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We hope these FAQ's will answer any questions you may have. If you are in need of more information, don't hesitate to contact us directly.

 

Is embalming required by state law?

     No. Oregon law requires that human remains held longer than 24 hours after death be either embalmed, refrigerated, or cremated. There can be circumstances when embalming will be required by a cemetery for entombment in a Mausoleum or to transfer the remains across state lines.

What is embalming?

     Embalming is a temporary preservation the the remains. The purpose is to help, temporarily, slow down the natural processes and to sanitize the remains for public viewing.

What if I want to be a anatomical donor?

     We work with all the anatomical donation programs. There is no cost to the family for most anatomical donations. The family can have any type of service that they wish after donation. We also can help the family plan on whole body donation. There is a fee from the funeral home for this type of donation. The Oregon Health Science University Body Donation Program needs a funeral home to remove the remains from the place of death, embalm the remains and transport them to the University. The funeral home also takes care of all the necessary permits and paperwork.

If my family member is cremated, how will I know I am getting them back?

     In Oregon, there are many systems in place to assure that you will get your loved one back, and no one else. You can also be assured that we cremate only one person at a time. Funeral homes, crematories and cemeteries are all licensed by the Oregon State Mortuary and Cemetery Board which is a licensing board that governs these facilities. You may contact the board at (503)731-4040.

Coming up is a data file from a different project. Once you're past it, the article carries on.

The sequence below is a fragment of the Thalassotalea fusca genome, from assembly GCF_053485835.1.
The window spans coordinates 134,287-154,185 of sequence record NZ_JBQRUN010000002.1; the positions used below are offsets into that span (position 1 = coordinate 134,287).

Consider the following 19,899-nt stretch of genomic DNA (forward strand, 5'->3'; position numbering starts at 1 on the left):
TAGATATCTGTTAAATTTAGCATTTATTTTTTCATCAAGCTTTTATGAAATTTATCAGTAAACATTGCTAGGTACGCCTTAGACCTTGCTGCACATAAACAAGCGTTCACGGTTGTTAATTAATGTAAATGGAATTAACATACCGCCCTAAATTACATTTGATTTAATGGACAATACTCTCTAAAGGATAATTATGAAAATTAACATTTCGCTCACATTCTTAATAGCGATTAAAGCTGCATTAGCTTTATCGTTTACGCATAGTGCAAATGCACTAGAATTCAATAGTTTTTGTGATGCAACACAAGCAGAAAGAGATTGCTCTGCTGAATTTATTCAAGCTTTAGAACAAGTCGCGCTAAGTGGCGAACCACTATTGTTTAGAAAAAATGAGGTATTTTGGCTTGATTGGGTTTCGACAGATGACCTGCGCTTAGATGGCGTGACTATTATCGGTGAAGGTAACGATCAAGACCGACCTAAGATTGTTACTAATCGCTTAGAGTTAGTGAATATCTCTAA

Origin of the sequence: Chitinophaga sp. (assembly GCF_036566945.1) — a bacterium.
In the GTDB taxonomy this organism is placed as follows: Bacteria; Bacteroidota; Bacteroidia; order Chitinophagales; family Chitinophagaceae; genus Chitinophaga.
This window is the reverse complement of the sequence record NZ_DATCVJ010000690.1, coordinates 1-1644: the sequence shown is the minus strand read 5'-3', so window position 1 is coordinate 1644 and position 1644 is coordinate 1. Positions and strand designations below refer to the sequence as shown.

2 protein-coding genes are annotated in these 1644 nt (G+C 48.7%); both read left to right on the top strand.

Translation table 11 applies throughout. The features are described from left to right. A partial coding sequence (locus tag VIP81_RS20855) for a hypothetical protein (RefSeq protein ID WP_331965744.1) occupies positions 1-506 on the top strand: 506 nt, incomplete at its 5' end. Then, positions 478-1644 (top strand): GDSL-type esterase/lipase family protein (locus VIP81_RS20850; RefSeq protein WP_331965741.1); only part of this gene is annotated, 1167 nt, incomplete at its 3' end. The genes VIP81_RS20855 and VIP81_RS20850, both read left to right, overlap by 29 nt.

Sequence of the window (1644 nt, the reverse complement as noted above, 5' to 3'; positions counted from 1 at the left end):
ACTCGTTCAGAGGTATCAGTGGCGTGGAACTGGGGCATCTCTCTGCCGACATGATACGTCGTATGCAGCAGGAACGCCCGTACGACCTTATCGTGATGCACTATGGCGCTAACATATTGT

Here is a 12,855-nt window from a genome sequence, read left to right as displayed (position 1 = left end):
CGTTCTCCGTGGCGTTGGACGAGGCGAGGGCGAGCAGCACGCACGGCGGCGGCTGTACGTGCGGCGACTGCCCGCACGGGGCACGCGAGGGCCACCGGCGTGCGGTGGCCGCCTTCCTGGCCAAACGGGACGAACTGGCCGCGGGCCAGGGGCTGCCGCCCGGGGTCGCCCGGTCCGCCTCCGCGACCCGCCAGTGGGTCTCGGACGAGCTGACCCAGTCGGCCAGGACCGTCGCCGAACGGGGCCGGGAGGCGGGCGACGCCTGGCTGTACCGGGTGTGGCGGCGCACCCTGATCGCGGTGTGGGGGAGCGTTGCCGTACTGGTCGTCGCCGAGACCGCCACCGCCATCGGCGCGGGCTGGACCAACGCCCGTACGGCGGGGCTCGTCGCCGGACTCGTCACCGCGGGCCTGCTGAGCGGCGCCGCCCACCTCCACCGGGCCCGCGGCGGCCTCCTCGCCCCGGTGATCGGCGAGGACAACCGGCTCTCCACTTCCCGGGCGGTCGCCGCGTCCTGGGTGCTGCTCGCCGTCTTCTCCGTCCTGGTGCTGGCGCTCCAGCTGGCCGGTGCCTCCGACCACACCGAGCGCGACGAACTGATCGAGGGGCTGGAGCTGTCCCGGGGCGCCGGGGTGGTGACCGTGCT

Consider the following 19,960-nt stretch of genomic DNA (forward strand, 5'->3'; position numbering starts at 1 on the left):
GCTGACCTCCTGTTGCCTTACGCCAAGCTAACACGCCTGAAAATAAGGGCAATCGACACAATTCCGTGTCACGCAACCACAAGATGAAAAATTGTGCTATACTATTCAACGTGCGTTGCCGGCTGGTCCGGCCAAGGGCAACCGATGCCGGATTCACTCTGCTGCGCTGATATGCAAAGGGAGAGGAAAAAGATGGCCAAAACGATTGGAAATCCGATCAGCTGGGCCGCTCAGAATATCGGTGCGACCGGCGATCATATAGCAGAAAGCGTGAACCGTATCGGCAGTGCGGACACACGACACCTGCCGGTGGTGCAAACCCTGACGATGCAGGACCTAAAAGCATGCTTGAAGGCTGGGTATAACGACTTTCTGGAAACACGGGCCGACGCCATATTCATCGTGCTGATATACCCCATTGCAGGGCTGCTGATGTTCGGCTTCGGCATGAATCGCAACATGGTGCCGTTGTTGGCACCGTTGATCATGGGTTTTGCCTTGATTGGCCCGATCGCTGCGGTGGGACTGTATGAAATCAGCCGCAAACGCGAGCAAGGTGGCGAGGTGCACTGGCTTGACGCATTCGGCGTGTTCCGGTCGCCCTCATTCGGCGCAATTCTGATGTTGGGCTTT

Are more people choosing cremation today?

     Yes. In recent years the percentage of cremations have increased. Cremation is accepted by most religions. In Oregon the percentage of cremations is over 55%.

I am Catholic, can I be cremated?

     Yes. The Catholic Church allows cremation. You should speak with your parish priest to see what your local church recommends for the memorial service or memorial mass. Cremation is only the final form of disposition and you may have a full mass with casket present, if you wish, and cremation can take place after the mass. We have the "Cremation For Catholics Brochure" available that you can request

What is Cremation?

     The body of the deceased is placed into a cremation chamber. Only one body at a time is cremated. Through heat and evaporation the body is reduced to basic elements that some people call ashes. In fact, they are not ashes, but our skeletal remains processed to fit into an urn.

Can I scatter the cremated remains?

     The family may scatter the cremated remains on family private property, or in the ocean. Many hire a boat for this service. You can also contract with a "scattering service", who will scatter the cremated remains for you via plane or boat.

Will the Veterans pay for the service?

     Not in most cases. The veteran who passes away in a V.A. Hospital, or is on V.A. disability or retirement may receive a burial reimbursement of 300.00. All honorably discharged veterans are eligible for burial of casket or urn at a National Cemetery. Your funeral director will help make application at a National Cemetery.

What type of information should I bring to the funeral home?

     There are many details to attend to when making funeral arrangements. The family will bring in statistical information that will go on the death certificate. This information includes, persons full name, date of birth, place of birth, social security number, parents names - including mother's maiden name. The funeral home will also want a copy of the veteran's discharge papers, if available. If the family desires an obituary in the newspaper, the funeral director will get more detailed personalized information on the deceased, such as, church membership, organizations that the deceased belonged. Also, if the family desires a viewing this is the time to bring in clothing and perhaps a picture of the deceased to help the funeral home with the viewing preparations.


"With deepest gratitude for the respect and dignity with which you cared for my father. The service was beautiful and your professionalism and assistance are greatly appreciated."



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